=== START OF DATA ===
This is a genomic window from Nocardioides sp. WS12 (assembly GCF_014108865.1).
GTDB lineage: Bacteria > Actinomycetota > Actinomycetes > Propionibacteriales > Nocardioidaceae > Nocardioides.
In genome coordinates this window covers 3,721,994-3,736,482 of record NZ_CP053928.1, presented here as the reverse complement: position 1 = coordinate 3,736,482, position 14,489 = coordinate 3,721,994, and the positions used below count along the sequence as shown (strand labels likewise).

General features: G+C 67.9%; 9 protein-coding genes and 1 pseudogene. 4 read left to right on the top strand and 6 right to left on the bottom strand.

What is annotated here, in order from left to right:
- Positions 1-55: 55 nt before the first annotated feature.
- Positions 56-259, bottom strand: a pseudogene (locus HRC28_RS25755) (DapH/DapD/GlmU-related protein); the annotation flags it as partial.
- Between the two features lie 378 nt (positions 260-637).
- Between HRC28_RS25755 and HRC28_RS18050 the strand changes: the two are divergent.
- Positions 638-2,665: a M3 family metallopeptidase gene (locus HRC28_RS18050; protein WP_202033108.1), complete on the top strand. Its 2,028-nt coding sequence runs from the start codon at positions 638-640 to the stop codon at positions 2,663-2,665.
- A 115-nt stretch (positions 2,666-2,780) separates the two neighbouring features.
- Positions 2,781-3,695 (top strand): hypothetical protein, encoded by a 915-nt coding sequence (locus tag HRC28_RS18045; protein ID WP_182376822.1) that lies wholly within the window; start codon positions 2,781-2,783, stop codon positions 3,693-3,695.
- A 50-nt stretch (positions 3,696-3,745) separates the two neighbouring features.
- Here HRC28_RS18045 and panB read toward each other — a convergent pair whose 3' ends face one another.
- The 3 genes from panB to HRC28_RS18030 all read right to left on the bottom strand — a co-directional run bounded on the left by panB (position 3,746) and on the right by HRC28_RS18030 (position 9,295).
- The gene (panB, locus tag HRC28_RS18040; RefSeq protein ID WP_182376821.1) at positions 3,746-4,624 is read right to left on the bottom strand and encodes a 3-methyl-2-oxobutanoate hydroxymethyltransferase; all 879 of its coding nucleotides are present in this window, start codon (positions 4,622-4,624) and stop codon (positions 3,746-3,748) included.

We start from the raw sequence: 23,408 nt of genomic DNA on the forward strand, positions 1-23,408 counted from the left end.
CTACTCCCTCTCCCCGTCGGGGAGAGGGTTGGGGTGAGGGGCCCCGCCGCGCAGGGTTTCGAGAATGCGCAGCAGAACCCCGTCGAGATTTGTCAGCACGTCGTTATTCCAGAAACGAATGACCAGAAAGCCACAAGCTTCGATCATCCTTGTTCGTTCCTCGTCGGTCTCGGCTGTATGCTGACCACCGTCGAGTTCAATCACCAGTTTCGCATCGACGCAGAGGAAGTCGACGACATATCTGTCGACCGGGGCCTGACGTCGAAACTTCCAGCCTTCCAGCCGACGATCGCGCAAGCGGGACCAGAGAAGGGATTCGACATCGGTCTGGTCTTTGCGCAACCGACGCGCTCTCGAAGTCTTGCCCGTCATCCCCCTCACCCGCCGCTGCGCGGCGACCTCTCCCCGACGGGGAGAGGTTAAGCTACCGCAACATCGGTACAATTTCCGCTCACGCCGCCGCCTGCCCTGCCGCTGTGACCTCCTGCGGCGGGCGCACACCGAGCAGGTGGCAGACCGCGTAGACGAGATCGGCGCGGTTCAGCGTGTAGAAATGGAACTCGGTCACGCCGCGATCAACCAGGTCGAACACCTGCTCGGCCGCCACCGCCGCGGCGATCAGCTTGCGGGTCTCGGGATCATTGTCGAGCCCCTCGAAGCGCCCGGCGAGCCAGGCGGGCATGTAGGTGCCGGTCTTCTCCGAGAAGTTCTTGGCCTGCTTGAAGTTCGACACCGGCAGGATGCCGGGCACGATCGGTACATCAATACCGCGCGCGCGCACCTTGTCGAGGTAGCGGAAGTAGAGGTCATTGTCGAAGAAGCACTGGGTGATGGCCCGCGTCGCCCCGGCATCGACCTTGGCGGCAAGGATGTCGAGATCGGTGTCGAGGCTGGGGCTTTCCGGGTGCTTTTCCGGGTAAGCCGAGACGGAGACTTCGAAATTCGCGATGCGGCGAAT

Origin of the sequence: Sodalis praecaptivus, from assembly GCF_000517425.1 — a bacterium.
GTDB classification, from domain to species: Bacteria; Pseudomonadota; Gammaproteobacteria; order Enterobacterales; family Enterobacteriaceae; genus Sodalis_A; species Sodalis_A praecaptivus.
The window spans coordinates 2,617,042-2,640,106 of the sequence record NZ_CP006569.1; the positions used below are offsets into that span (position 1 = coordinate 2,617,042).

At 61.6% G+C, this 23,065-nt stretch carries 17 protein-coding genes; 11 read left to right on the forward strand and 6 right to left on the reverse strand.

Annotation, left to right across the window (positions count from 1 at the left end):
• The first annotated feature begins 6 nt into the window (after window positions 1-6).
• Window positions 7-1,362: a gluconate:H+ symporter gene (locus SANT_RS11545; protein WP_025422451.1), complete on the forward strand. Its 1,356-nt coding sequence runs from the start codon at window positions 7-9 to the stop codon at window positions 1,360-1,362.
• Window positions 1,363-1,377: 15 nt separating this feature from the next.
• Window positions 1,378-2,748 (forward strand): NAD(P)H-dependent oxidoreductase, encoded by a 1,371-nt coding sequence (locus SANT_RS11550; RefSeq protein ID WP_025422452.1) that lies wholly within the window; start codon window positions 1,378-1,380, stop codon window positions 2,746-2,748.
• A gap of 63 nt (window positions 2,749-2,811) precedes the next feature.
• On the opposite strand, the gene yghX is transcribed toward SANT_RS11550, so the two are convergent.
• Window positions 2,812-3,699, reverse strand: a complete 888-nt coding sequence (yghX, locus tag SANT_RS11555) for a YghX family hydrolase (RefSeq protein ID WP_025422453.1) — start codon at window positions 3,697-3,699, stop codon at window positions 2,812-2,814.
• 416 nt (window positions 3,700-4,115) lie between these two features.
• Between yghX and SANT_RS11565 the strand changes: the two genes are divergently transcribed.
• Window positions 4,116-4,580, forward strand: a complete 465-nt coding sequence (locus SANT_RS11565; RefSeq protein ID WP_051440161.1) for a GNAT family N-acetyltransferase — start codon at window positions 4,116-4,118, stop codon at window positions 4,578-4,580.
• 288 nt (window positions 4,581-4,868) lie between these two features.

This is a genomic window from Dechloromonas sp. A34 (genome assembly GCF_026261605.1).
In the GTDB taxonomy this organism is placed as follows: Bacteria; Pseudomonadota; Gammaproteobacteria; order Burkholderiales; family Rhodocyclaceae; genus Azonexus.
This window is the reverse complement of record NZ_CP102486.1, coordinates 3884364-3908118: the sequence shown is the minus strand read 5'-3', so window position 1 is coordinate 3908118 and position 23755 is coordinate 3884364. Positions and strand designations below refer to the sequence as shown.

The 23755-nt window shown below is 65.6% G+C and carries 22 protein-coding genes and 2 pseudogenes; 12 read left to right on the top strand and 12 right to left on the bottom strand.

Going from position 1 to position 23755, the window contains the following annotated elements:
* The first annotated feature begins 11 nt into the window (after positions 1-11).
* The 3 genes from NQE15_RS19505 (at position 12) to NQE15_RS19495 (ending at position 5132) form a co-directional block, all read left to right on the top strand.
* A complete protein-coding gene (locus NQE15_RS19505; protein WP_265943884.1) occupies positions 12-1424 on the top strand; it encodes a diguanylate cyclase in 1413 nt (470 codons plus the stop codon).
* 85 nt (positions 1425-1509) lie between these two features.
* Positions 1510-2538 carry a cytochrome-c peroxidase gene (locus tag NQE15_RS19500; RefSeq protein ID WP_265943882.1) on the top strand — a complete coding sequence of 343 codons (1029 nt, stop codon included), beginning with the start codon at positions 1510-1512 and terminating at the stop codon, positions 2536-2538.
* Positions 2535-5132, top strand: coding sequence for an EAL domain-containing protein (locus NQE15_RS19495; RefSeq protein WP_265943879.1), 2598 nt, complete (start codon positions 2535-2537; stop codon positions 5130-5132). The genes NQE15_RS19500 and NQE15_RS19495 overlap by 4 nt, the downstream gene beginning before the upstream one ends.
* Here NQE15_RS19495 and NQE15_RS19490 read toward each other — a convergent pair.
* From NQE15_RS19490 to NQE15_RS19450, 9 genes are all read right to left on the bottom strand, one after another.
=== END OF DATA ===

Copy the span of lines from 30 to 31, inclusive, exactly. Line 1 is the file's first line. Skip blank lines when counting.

• Window positions 2,812-3,699, reverse strand: a complete 888-nt coding sequence (yghX, locus tag SANT_RS11555) for a YghX family hydrolase (RefSeq protein ID WP_025422453.1) — start codon at window positions 3,697-3,699, stop codon at window positions 2,812-2,814.
• 416 nt (window positions 3,700-4,115) lie between these two features.